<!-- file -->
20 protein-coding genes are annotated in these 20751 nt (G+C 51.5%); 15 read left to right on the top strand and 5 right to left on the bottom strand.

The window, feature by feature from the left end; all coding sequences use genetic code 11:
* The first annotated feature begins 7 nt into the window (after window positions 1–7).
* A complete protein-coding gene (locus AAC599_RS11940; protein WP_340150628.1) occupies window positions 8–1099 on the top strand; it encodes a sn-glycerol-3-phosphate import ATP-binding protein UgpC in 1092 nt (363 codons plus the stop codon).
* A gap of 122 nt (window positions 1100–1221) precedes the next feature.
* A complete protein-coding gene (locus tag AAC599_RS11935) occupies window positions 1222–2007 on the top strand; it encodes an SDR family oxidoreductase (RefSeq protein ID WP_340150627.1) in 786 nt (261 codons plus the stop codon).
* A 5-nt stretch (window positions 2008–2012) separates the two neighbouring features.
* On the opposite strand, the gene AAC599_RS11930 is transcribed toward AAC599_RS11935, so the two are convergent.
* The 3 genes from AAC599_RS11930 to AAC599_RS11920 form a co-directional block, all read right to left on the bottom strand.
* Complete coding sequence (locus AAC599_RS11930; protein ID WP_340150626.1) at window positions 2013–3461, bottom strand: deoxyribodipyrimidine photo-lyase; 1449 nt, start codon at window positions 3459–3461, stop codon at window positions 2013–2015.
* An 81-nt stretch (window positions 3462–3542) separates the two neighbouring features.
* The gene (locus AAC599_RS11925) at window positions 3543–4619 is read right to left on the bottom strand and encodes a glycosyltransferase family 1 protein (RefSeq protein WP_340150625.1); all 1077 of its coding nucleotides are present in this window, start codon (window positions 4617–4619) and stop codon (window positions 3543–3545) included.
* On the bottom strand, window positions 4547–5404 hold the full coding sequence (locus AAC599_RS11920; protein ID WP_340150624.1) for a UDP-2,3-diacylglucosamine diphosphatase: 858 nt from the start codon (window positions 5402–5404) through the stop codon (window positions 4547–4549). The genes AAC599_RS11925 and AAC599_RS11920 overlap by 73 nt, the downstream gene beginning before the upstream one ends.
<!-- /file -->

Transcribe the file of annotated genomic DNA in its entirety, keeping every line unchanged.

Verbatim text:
20 protein-coding genes are annotated in these 20751 nt (G+C 51.5%); 15 read left to right on the top strand and 5 right to left on the bottom strand.

The window, feature by feature from the left end; all coding sequences use genetic code 11:
* The first annotated feature begins 7 nt into the window (after window positions 1–7).
* A complete protein-coding gene (locus AAC599_RS11940; protein WP_340150628.1) occupies window positions 8–1099 on the top strand; it encodes a sn-glycerol-3-phosphate import ATP-binding protein UgpC in 1092 nt (363 codons plus the stop codon).
* A gap of 122 nt (window positions 1100–1221) precedes the next feature.
* A complete protein-coding gene (locus tag AAC599_RS11935) occupies window positions 1222–2007 on the top strand; it encodes an SDR family oxidoreductase (RefSeq protein ID WP_340150627.1) in 786 nt (261 codons plus the stop codon).
* A 5-nt stretch (window positions 2008–2012) separates the two neighbouring features.
* On the opposite strand, the gene AAC599_RS11930 is transcribed toward AAC599_RS11935, so the two are convergent.
* The 3 genes from AAC599_RS11930 to AAC599_RS11920 form a co-directional block, all read right to left on the bottom strand.
* Complete coding sequence (locus AAC599_RS11930; protein ID WP_340150626.1) at window positions 2013–3461, bottom strand: deoxyribodipyrimidine photo-lyase; 1449 nt, start codon at window positions 3459–3461, stop codon at window positions 2013–2015.
* An 81-nt stretch (window positions 3462–3542) separates the two neighbouring features.
* The gene (locus AAC599_RS11925) at window positions 3543–4619 is read right to left on the bottom strand and encodes a glycosyltransferase family 1 protein (RefSeq protein WP_340150625.1); all 1077 of its coding nucleotides are present in this window, start codon (window positions 4617–4619) and stop codon (window positions 3543–3545) included.
* On the bottom strand, window positions 4547–5404 hold the full coding sequence (locus AAC599_RS11920; protein ID WP_340150624.1) for a UDP-2,3-diacylglucosamine diphosphatase: 858 nt from the start codon (window positions 5402–5404) through the stop codon (window positions 4547–4549). The genes AAC599_RS11925 and AAC599_RS11920 overlap by 73 nt, the downstream gene beginning before the upstream one ends.